Issue 1, April 22, 2021

Taking Care of Trees: Five Tips for Root to Top Success

We have all heard the phrase, "Money doesn't grow on trees." However, trees add both aesthetic and economic value to a landscape. So, if we think of our home as an investment, we should consider our trees as investments as well. As with a financial investment, you will need we choose the right tree and provide regular maintenance. Neglected trees often decline. By the time we notice their decline, it is often too late to correct the cause. This article will provide five tree care tips to keep your trees healthy from the roots up.

Care Tip 1- Planting

Proper planting is the essential step in setting it up for success. Research has proven that having the correct size and depth of the hole for the root system's growth is equal to the tree's chance of survival. The hole needs to be 2 to 3 times as wide as the root ball's width. The hole should be deep enough so that the trunk flare is visible after planting. Be sure to remove any twine, wire, or burlap, as the tree roots do not break through this and can cause roots to girdle. Once in the ground, backfill with the soil, tamp lightly, water thoroughly, and then apply mulch (see Care Tip 2- Mulching).

Care Tip 2- Mulching

Mulching is the placement of woodchips, bark, pine needles, or other organic material over the soil's surface. Mulch can help to keep the soil temperature warmer in the winter and cooler in the summer. It also helps to retain soil moisture and inhibits weed growth that competes for nutrients from the tree. Apply roughly 2-3 inches of mulch around the tree to the drip line or beyond. Avoid piling mulch against the tree's bark. New mulch can be added yearly as the old mulch decomposes.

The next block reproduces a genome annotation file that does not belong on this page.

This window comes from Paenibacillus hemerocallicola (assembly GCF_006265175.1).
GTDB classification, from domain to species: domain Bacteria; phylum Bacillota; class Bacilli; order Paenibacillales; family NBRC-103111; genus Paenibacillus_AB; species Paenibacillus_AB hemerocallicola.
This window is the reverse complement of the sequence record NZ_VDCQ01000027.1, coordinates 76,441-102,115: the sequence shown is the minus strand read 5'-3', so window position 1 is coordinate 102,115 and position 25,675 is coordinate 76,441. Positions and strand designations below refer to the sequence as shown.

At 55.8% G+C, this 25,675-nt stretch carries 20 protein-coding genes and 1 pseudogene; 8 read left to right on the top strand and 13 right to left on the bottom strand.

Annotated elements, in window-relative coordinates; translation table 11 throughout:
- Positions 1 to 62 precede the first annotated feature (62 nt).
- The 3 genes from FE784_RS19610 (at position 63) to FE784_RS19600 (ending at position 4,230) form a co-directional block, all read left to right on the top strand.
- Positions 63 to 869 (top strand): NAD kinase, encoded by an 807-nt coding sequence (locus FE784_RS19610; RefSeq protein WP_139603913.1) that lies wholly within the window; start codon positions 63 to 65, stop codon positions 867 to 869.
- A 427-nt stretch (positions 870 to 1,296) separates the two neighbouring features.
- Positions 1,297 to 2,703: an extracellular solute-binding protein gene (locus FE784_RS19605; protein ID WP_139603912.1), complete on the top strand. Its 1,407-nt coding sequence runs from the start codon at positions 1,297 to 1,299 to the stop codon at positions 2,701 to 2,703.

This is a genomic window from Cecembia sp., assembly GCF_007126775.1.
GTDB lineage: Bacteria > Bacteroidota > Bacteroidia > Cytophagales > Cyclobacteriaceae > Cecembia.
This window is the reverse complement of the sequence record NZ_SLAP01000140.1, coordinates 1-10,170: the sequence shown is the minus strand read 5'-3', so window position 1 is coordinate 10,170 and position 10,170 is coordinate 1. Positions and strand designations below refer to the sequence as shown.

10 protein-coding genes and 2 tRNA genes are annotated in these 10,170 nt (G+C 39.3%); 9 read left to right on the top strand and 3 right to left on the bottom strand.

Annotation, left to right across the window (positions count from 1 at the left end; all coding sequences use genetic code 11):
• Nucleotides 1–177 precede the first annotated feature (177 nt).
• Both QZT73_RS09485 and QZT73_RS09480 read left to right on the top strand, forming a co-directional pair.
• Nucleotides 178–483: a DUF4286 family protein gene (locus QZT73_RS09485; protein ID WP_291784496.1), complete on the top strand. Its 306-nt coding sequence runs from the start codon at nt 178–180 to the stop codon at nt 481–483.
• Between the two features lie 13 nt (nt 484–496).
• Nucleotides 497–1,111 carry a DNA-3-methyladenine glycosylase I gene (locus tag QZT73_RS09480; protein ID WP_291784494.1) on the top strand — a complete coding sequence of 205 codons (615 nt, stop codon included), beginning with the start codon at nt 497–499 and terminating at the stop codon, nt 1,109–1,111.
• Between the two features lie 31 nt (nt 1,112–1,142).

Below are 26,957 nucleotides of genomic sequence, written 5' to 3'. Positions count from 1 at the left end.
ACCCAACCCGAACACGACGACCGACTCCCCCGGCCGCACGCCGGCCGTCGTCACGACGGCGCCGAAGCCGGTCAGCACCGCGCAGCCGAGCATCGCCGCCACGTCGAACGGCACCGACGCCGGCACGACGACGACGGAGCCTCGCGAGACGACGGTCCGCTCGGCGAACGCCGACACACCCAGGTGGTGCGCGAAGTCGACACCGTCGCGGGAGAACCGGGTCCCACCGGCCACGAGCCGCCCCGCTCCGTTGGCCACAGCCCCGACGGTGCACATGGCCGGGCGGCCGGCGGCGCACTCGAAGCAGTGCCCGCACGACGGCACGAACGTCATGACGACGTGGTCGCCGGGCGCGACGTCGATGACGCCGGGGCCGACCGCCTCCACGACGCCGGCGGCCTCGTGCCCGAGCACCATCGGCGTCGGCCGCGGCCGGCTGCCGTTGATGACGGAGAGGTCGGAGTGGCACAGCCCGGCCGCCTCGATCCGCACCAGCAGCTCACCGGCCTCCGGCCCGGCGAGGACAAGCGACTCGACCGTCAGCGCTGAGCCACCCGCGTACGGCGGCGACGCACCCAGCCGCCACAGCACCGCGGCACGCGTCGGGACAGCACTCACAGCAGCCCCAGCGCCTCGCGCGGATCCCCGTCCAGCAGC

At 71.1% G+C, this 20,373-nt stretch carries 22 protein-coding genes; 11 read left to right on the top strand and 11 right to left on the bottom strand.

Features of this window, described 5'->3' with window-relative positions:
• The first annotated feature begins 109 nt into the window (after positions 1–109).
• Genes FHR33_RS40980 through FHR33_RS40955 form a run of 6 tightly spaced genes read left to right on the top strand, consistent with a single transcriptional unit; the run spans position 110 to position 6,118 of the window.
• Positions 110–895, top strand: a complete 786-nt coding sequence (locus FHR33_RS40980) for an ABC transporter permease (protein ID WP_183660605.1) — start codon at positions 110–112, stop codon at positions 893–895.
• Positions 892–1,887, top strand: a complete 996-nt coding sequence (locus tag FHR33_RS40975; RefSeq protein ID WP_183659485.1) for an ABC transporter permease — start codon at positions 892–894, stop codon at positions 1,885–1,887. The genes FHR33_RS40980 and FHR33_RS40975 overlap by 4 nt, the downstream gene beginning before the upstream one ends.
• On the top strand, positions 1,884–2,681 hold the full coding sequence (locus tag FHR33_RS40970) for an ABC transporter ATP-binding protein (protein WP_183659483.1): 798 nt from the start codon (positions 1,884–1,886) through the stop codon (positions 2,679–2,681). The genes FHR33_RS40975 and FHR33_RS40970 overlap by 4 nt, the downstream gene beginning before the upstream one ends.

Care Tip 3- Watering

The frequency and need for water changes as the plant grows. Newly planted trees require more frequent watering as they establish. Once established, watering frequency isn't as rigorous, but the depth of watering is an important consideration. Deep watering over the entire root zone is preferred. Allowing the water to moisten the top 6-9 inches of soil is best. Light watering will tend to promote shallow roots that will be more prone to stress during drought or high temperatures.

Care Tip 4- Fertilizing

Yellowing leaves, smaller than normal leaf size, poor growth, or early fall color are all symptoms of a potential nutrient deficiency. A soil test is the best way to determine nutrient availability. The soil test will allow you to assess what fertility treatment is needed. Often, we think that when we apply our lawn fertilizer that this is sufficient for trees. Unfortunately, unless we have a soil test, it could be under the need for that tree. Fertilizing rates will change as your tree grows, but an optimal rate is between 2-4lbs of nitrogen per 1,000 square feet of soil. Applying that much fertilizer at once is not recommended as it can cause injury to the tree or surrounding turf. Instead, the application should be applied between early spring and fall, when tree roots are actively growing and able to take up the fertilizer.

Care Tip 5- Pruning

All trees will inevitably need pruning to improve health and form and to reduce potential hazards to bystanders. Pruning younger trees is easier just due to their smaller size. Consider hiring an arborist to prune larger trees. They have specialized equipment to help safely complete this task. Start by pruning out any dead, diseased, broken, or crossing branches. Then remove branches as necessary to provide better clearance, whether for mowing or even just walking.  

The care that you provide to your trees will impact their long-term and ultimately your property value. As earth day approaches on April 22, 2021, make that financial investment in planting a new tree into your home landscape. You now have the tools to provide the proper care to the tree and can reap the benefits of an attractive and healthy tree.


Maria Turner

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